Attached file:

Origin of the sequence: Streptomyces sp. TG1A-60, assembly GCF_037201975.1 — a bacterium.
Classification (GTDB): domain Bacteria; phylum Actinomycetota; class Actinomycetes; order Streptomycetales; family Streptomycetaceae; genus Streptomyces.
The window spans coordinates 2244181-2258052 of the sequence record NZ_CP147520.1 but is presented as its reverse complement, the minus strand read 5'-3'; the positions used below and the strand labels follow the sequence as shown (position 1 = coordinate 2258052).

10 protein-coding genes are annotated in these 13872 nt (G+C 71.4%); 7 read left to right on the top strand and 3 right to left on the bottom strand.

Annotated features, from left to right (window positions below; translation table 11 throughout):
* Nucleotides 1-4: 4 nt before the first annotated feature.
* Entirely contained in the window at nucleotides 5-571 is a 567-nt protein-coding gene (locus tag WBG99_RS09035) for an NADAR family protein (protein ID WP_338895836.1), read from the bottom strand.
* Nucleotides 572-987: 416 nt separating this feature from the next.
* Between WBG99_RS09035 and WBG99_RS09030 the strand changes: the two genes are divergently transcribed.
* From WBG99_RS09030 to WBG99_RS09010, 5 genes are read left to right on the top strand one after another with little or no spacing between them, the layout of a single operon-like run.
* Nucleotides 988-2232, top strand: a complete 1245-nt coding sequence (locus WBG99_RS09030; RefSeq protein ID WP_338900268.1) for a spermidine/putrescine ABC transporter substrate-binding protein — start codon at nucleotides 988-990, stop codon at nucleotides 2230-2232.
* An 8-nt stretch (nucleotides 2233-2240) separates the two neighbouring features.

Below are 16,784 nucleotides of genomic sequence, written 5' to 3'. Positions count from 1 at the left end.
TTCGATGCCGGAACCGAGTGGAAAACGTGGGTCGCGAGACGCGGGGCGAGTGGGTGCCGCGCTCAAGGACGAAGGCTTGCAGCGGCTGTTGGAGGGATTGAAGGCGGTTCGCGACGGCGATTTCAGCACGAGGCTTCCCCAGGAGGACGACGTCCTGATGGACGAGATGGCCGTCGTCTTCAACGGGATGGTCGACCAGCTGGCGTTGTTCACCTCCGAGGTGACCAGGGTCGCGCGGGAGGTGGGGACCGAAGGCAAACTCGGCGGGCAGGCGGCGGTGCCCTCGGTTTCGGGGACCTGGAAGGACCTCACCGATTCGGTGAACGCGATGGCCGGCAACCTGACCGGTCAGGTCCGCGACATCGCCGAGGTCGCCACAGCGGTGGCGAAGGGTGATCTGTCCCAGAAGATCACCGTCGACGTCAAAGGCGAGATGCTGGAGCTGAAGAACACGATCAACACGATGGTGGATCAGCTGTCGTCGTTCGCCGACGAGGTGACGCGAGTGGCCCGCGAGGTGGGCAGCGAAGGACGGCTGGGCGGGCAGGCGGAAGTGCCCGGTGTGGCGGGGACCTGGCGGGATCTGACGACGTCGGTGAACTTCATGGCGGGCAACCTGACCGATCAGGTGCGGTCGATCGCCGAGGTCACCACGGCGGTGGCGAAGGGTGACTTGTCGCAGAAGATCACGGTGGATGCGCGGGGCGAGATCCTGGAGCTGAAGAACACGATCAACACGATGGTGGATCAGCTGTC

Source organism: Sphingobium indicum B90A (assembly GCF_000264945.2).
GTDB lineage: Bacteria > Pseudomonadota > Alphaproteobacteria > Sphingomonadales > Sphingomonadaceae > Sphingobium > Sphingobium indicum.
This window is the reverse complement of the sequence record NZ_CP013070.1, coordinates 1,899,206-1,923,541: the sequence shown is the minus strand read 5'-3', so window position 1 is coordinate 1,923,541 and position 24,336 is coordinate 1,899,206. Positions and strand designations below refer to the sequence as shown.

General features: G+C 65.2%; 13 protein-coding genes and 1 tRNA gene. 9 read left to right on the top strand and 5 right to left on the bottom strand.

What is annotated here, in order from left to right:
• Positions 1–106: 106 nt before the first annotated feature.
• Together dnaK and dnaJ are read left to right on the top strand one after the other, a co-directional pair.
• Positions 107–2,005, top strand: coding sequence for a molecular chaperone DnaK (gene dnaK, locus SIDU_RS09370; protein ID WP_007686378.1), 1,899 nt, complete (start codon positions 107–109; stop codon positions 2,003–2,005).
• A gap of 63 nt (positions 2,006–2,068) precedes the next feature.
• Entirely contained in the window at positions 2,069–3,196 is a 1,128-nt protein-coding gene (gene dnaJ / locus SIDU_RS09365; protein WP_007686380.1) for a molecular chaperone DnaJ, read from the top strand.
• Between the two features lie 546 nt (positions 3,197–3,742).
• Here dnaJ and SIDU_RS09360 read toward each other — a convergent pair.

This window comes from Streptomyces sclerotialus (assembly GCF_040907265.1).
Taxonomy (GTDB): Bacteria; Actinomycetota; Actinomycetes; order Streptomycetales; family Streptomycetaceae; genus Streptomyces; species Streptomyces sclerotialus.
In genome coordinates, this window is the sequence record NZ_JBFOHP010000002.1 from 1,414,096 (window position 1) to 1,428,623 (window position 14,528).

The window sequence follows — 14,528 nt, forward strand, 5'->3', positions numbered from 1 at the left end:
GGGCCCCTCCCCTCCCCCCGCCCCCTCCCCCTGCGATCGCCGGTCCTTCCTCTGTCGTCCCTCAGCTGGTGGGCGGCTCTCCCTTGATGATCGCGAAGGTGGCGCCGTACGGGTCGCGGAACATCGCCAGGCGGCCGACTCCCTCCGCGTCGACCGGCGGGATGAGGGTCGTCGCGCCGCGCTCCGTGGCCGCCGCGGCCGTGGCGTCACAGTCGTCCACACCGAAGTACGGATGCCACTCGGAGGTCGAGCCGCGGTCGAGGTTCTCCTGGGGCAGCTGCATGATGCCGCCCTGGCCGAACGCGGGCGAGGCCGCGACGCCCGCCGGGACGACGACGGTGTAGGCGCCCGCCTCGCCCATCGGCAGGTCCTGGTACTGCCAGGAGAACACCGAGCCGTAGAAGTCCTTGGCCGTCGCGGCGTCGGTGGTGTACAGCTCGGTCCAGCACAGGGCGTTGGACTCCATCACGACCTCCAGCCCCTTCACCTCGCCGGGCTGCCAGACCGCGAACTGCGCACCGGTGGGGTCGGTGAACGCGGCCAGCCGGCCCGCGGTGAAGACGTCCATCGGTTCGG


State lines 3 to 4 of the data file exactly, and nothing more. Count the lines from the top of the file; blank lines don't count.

The window spans coordinates 2244181-2258052 of the sequence record NZ_CP147520.1 but is presented as its reverse complement, the minus strand read 5'-3'; the positions used below and the strand labels follow the sequence as shown (position 1 = coordinate 2258052).

10 protein-coding genes are annotated in these 13872 nt (G+C 71.4%); 7 read left to right on the top strand and 3 right to left on the bottom strand.